The researchers also detected other chemicals, including phthalates (found in plastics), flame retardants, pesticides and perfluorinated compounds (found in Teflon and stain resistant carpets).

"For most of those chemicals, however, there has not been adequate toxicity testing, so we cannot evaluate the health risks," said Bradman.

"This study reinforces the need for child care providers to remain alert to environmental concerns," said Hester Paul, director of the EcoHealthy Child Care program for the Children's Environmental Health Network in Washington, D.C.

"It is important to identify areas where improvement is needed, and this study has done that," added Paul, who is not affiliated with this study. "Fortunately, many local, state and non-profit agencies are working to give child care providers the tools they need to address environmental concerns."

Other study authors are Fraser Gaspar, Rosemary Castorina, Elodie Tong-Lin and Thomas McKone at UC Berkeley's School of Public Health, and Randy Maddalena at the Lawrence Berkeley National Laboratory.


Story Source:

The above story is based on materials provided by University of California - Berkeley. The original article was written by Sarah Yang. Note: Materials may be edited for content and length.


Cite This Page:

University of California - Berkeley. "Elevated formaldehyde levels found in day care centers." ScienceDaily. ScienceDaily, 26 October 2012. <www.sciencedaily.com/releases/2012/10/121026100951.htm>.
University of California - Berkeley. (2012, October 26). Elevated formaldehyde levels found in day care centers. ScienceDaily. Retrieved November 27, 2014 from www.sciencedaily.com/releases/2012/10/121026100951.htm
University of California - Berkeley. "Elevated formaldehyde levels found in day care centers." ScienceDaily. www.sciencedaily.com/releases/2012/10/121026100951.htm (accessed November 27, 2014).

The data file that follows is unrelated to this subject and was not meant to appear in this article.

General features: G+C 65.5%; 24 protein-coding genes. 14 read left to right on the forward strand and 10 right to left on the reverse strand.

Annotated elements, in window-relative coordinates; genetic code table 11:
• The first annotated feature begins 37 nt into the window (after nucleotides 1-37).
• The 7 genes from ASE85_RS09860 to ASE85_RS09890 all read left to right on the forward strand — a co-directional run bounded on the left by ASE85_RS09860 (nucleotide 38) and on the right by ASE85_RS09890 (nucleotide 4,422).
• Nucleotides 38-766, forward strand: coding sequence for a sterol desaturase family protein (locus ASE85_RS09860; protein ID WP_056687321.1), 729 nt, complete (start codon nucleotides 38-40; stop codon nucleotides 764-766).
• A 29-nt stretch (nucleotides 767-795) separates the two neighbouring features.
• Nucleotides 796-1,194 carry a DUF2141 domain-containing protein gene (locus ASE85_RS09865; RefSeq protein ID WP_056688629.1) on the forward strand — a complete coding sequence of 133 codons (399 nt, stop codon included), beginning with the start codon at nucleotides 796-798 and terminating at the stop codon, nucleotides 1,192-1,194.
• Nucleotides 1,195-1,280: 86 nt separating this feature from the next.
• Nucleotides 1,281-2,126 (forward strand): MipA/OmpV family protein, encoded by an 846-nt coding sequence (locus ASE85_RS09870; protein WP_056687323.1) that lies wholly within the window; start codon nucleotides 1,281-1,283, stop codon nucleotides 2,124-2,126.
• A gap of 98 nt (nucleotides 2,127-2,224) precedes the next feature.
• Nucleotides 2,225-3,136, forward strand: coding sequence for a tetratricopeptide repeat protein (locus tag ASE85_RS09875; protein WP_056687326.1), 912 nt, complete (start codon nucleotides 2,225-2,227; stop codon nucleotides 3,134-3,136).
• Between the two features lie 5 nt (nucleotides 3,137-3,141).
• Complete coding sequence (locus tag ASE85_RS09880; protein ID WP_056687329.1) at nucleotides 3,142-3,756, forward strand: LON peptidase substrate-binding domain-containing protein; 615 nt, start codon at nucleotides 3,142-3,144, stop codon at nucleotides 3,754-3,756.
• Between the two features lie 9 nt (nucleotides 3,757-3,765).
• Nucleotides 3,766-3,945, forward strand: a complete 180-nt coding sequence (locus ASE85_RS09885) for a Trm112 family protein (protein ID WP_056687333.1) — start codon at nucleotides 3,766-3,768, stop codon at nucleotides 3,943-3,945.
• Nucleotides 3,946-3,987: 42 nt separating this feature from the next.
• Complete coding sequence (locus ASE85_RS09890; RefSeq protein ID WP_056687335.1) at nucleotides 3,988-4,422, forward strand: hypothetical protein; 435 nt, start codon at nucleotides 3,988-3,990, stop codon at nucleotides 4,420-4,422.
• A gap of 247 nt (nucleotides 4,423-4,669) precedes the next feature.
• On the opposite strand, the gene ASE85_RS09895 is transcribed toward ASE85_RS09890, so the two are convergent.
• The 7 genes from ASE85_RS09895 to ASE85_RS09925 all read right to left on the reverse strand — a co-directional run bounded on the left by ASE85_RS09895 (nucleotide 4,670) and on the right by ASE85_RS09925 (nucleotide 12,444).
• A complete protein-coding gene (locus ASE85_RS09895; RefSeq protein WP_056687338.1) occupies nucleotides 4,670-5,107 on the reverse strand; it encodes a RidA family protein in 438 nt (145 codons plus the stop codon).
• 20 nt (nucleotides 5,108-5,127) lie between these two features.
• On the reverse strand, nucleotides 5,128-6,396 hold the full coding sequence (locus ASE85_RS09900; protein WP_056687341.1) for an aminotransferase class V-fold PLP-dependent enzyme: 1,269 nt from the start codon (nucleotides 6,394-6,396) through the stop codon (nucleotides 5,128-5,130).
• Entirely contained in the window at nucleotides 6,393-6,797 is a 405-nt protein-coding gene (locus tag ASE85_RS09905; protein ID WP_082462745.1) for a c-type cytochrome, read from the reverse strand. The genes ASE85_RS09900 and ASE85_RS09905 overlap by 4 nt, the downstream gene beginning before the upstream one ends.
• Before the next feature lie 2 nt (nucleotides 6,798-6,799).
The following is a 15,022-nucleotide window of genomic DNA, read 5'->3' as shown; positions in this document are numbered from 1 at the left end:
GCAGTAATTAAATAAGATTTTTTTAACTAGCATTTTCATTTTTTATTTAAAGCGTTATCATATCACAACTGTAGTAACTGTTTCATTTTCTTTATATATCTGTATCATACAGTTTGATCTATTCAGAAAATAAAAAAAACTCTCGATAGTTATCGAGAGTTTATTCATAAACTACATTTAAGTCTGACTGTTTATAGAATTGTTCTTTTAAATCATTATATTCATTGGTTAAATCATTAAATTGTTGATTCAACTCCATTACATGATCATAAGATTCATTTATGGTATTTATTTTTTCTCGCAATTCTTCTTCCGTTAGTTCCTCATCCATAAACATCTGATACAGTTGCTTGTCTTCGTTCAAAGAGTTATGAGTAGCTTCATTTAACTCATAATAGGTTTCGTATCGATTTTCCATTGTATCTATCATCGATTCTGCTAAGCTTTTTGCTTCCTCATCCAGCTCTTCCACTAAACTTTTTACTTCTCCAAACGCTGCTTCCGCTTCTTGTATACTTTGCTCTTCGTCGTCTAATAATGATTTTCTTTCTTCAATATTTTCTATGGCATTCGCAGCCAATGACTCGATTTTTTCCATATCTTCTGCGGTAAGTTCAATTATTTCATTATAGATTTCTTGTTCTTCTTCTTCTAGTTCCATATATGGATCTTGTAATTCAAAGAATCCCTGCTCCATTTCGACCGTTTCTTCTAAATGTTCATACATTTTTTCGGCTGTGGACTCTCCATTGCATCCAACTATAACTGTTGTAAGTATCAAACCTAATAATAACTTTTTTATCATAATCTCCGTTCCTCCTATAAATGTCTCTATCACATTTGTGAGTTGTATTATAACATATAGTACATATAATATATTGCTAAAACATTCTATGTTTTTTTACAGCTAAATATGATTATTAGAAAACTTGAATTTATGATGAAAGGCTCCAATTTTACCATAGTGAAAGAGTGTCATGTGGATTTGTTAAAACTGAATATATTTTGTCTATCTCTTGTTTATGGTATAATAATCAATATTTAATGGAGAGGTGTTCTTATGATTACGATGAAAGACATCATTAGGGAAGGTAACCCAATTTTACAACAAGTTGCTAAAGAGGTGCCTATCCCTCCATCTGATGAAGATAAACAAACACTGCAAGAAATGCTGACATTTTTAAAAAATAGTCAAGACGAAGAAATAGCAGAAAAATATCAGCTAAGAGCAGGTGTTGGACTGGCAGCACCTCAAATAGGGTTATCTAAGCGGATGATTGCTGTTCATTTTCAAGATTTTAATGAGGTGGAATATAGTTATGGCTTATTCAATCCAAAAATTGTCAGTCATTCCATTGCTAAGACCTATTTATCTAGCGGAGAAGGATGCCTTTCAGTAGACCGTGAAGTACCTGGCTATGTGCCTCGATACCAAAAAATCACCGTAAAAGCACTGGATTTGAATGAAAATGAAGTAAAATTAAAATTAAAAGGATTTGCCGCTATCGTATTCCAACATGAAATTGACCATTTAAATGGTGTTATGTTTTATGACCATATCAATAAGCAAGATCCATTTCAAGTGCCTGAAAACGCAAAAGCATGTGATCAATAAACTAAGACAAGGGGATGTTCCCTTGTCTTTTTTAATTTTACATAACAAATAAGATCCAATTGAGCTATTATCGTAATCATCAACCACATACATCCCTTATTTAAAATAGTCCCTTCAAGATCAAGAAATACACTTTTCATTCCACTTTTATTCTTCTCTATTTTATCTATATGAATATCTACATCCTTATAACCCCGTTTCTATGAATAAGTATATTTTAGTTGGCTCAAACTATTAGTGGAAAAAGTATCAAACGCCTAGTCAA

Share This


More From ScienceDaily



More Earth & Climate News

Thursday, November 27, 2014

Featured Research

from universities, journals, and other organizations


Featured Videos

from AP, Reuters, AFP, and other news services

Scientists Find Invisible Space Shield Protecting Earth

Scientists Find Invisible Space Shield Protecting Earth

Newsy (Nov. 27, 2014) — An invisible barrier is keeping dangerous super fast electrons from interfering with our atmosphere, but scientists aren't entirely sure how. Video provided by Newsy
Powered by NewsLook.com
Bolivian Recycling Initiative Turns Plastic Waste Into School Furniture

Bolivian Recycling Initiative Turns Plastic Waste Into School Furniture

Reuters - Innovations Video Online (Nov. 26, 2014) — Innovative recycling project in La Paz separates city waste and converts plastic garbage into school furniture made from 'plastiwood'. Tara Cleary reports. Video provided by Reuters
Powered by NewsLook.com
Blu-Ray Discs Getting Second Run As Solar Panels

Blu-Ray Discs Getting Second Run As Solar Panels

Newsy (Nov. 26, 2014) — Researchers at Northwestern University are repurposing Blu-ray movies for better solar panel technology thanks to the discs' internal structures. Video provided by Newsy
Powered by NewsLook.com
Antarctic Sea Ice Mystery Thickens... Literally

Antarctic Sea Ice Mystery Thickens... Literally

Newsy (Nov. 25, 2014) — Antarctic sea ice isn't only expanding, it's thicker than previously thought, and scientists aren't sure exactly why. Video provided by Newsy
Powered by NewsLook.com

Search ScienceDaily

Number of stories in archives: 140,361

Find with keyword(s):
 
Enter a keyword or phrase to search ScienceDaily for related topics and research stories.

Save/Print:
Share:  

Breaking News:

Strange & Offbeat Stories

 

Plants & Animals

Earth & Climate

Fossils & Ruins

In Other News

... from NewsDaily.com

Science News

Health News

Environment News

Technology News



Save/Print:
Share:  

Free Subscriptions


Get the latest science news with ScienceDaily's free email newsletters, updated daily and weekly. Or view hourly updated newsfeeds in your RSS reader:

Get Social & Mobile


Keep up to date with the latest news from ScienceDaily via social networks and mobile apps:

Have Feedback?


Tell us what you think of ScienceDaily -- we welcome both positive and negative comments. Have any problems using the site? Questions?
Mobile iPhone Android Web
Follow Facebook Twitter Google+
Subscribe RSS Feeds Email Newsletters
Latest Headlines Health & Medicine Mind & Brain Space & Time Matter & Energy Computers & Math Plants & Animals Earth & Climate Fossils & Ruins